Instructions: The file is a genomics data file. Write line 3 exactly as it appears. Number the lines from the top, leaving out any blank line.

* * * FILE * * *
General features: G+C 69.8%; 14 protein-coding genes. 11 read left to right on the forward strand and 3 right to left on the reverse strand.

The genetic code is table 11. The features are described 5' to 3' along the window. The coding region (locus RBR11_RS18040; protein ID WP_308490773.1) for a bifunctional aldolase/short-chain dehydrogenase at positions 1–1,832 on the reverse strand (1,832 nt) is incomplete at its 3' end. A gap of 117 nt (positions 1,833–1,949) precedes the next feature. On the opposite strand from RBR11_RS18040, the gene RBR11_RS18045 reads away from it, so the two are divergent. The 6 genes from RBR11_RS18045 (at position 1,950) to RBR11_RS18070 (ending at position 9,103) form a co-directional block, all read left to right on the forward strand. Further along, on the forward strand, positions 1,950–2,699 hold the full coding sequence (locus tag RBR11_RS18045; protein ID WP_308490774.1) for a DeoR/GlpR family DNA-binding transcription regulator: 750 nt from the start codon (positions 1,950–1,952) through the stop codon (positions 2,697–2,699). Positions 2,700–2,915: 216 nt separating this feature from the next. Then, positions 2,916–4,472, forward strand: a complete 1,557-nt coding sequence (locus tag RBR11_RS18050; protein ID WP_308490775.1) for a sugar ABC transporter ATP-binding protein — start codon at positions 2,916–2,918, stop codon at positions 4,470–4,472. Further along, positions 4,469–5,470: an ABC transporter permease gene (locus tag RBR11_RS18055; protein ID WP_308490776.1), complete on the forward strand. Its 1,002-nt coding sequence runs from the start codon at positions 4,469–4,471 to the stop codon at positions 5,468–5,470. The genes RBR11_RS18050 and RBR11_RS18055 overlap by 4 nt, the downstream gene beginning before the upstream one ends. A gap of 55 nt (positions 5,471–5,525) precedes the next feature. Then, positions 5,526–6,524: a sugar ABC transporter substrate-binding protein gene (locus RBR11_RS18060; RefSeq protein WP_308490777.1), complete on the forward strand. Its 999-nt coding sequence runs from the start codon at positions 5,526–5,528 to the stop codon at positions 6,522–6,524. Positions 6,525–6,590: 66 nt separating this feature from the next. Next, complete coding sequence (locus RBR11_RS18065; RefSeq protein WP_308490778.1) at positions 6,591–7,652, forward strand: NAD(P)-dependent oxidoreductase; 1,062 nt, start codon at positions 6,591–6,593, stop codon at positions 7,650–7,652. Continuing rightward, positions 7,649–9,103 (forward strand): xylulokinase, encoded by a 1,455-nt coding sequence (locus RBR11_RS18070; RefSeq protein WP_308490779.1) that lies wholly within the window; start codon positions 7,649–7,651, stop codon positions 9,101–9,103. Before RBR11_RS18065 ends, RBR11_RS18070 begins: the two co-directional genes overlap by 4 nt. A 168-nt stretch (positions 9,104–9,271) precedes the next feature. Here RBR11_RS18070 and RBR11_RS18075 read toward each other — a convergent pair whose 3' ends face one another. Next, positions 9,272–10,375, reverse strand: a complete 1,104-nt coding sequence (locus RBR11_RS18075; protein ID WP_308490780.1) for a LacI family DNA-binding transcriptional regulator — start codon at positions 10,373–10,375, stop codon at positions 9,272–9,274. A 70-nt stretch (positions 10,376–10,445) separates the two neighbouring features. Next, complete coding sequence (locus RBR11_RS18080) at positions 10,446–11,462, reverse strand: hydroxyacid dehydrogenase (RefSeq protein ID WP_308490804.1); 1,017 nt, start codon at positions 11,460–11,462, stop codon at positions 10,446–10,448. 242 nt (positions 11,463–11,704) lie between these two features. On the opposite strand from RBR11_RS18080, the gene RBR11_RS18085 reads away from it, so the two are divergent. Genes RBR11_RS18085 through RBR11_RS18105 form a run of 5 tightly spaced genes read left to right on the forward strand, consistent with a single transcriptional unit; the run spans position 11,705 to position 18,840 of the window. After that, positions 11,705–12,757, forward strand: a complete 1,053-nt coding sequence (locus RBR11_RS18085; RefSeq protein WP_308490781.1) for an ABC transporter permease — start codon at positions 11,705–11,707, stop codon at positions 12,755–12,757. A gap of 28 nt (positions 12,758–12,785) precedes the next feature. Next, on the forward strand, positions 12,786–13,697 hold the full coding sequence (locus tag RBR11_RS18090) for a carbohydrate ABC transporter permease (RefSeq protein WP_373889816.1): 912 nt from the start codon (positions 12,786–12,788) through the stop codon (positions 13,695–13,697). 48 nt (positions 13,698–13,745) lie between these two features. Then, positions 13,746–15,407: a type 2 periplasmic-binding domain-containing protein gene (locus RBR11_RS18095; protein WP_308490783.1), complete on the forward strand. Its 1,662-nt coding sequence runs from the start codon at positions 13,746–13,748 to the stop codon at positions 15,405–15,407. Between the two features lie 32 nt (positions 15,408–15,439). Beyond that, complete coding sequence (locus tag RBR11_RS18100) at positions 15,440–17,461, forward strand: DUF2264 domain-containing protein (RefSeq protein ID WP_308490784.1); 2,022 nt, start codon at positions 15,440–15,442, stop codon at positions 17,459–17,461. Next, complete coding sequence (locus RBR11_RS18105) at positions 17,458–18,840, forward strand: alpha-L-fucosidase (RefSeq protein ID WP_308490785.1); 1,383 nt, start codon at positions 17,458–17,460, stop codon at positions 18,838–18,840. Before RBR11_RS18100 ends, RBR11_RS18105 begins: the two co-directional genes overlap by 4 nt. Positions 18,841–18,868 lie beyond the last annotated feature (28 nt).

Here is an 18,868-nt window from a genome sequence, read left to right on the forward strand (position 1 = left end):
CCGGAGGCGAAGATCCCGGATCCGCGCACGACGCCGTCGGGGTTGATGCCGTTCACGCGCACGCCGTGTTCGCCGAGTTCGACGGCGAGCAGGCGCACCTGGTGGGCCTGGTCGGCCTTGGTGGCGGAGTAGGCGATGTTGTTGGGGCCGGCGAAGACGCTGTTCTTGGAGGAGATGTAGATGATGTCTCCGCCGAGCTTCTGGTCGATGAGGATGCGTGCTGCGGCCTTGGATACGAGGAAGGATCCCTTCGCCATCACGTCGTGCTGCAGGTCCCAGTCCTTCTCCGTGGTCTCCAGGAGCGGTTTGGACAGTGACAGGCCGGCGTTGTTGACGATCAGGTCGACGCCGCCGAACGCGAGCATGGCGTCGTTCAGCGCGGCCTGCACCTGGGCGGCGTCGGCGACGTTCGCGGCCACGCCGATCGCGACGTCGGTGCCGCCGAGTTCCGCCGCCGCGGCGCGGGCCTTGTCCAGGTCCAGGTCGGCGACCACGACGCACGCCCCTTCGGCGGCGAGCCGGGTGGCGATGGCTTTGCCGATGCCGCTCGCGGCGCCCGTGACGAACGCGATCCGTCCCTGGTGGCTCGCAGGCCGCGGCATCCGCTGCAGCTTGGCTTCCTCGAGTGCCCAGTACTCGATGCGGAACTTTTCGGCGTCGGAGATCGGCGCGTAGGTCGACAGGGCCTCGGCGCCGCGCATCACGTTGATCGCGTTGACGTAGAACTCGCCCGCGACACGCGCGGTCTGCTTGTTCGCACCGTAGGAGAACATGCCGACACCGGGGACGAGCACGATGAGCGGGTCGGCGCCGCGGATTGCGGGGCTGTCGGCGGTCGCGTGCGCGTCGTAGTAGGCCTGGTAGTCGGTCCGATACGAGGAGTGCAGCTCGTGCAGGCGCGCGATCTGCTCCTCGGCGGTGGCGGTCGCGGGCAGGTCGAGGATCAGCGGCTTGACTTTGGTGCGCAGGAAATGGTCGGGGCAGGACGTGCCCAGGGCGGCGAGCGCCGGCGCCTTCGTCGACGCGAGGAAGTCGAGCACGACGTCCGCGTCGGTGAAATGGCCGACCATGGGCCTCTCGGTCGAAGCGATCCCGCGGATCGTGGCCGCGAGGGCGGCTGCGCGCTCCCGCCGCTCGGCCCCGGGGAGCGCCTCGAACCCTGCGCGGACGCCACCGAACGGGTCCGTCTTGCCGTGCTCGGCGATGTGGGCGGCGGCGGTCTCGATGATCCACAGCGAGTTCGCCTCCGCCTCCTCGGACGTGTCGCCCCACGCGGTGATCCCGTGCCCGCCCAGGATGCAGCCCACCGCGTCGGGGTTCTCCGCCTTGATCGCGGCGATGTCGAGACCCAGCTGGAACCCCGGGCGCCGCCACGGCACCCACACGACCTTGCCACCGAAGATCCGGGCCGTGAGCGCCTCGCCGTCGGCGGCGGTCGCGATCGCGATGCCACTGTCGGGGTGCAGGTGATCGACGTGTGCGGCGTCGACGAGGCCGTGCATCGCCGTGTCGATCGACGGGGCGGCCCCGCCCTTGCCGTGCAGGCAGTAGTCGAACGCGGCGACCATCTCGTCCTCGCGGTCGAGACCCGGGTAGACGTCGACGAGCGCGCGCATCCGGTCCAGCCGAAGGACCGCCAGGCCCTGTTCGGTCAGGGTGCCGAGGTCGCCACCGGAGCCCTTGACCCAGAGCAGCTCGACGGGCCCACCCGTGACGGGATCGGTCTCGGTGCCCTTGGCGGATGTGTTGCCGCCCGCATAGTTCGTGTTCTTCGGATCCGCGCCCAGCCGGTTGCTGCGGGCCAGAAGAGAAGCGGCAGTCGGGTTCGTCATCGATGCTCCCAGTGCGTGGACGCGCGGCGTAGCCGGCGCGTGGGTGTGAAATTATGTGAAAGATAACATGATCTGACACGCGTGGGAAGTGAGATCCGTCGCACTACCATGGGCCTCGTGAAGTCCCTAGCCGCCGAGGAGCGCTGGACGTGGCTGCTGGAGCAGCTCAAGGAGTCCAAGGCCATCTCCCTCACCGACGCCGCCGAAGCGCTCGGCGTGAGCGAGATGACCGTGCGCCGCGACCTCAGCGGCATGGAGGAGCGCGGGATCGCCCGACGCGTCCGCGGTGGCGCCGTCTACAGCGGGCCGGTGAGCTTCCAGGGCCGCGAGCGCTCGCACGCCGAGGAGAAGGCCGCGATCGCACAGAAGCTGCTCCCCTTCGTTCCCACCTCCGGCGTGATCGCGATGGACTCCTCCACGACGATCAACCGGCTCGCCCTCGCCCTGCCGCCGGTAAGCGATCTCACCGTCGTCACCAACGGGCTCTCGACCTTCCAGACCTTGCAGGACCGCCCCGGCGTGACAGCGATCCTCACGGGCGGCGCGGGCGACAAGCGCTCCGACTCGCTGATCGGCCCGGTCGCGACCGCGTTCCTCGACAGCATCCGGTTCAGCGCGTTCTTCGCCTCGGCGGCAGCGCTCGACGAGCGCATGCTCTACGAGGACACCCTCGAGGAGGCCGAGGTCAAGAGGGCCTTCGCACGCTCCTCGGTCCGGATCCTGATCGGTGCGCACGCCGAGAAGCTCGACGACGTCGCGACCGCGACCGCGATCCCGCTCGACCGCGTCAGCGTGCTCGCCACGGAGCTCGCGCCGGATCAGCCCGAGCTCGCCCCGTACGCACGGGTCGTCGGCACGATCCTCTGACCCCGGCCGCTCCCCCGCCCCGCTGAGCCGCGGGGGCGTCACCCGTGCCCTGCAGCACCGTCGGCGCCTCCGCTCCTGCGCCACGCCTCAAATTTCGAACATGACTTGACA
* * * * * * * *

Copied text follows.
Here is an 18,868-nt window from a genome sequence, read left to right on the forward strand (position 1 = left end):